‘Eye-Popping’ Number of Hypodermic Needles, Pounds of Waste Cleared From O.C. Riverbed Homeless Encampment

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A bicyclist rides past piles of trash from the Santa Ana River homeless camp after it was cleared and more than 700 people relocated in Anaheim in February. (Credit: Allen J. Schaben / Los Angeles Times)

A bicyclist rides past piles of trash from the Santa Ana River homeless camp after it was cleared and more than 700 people relocated in Anaheim in February. (Credit: Allen J. Schaben / Los Angeles Times)

Crews from the Orange County Public Works department have collected nearly 14,000 hypodermic needles and cleared more than 5,000 pounds of hazardous waste — including human waste — from the vast homeless encampment along the Santa Ana River trail.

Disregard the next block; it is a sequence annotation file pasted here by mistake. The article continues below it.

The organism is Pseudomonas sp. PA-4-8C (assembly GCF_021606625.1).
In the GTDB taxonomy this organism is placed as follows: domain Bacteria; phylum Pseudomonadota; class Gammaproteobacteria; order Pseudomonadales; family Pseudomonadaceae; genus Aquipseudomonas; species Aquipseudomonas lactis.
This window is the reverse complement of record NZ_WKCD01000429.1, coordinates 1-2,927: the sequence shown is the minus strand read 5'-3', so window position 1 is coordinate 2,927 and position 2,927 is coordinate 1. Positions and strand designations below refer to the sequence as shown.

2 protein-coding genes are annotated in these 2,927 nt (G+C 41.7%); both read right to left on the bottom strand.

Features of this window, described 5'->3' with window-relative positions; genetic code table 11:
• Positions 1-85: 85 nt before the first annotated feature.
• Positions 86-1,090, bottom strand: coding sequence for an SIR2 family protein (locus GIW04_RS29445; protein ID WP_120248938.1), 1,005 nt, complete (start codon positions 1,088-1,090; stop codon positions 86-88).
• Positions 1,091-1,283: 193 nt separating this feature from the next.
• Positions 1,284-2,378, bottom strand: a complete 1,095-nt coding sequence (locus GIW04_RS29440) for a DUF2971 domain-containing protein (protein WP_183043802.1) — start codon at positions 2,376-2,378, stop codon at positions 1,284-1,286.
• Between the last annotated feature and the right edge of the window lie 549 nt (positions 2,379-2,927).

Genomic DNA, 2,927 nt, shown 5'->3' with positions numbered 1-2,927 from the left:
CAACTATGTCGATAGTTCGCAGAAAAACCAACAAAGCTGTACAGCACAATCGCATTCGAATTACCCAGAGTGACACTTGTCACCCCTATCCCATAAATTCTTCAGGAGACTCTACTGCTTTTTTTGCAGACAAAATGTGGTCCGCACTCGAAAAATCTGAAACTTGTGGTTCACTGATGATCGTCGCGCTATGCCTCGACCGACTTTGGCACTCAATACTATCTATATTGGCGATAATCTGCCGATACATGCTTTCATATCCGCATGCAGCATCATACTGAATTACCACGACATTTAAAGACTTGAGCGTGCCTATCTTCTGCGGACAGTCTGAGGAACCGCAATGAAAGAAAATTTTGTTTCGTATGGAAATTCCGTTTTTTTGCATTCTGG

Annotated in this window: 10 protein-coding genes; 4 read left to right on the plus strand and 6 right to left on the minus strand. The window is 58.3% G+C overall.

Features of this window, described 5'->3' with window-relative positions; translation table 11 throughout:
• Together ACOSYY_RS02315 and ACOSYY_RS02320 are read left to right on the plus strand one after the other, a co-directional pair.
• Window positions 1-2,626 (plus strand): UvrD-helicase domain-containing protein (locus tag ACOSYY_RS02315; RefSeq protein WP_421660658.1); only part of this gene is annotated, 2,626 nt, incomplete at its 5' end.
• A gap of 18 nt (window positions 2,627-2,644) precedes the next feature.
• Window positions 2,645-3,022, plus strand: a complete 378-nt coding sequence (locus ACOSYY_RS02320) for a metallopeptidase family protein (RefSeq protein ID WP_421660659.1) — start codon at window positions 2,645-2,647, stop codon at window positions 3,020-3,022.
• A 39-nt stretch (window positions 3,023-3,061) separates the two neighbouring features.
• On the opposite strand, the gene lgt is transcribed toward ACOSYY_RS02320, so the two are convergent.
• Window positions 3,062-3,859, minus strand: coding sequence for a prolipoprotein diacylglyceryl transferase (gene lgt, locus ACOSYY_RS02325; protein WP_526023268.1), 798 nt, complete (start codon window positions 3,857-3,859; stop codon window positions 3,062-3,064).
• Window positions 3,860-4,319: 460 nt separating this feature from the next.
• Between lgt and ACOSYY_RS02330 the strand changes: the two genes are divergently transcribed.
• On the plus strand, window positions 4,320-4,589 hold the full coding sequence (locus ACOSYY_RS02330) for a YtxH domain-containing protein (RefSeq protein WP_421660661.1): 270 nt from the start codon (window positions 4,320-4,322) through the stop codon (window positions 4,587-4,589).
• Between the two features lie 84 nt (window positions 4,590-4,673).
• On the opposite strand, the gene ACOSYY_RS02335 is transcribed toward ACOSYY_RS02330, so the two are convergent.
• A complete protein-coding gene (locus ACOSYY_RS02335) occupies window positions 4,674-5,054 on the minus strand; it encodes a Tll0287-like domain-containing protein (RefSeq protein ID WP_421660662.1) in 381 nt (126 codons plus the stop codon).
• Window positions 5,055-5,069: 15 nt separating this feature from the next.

The numbers, released last week, represent cleanup work done from Jan. 22 to March 3 along a two-mile stretch of trail spanning the 5 Freeway in Orange to Ball Road in Anaheim.

The tally — 404 tons of debris, 13,950 needles and 5,279 pounds of waste — is “simply eye-popping,” said Shannon Widor, Orange County Public Works spokesman.

“Nothing of this magnitude involving our crews and homeless populations has ever been done before in the county,” he said.

Read the full story on LATimes.com.

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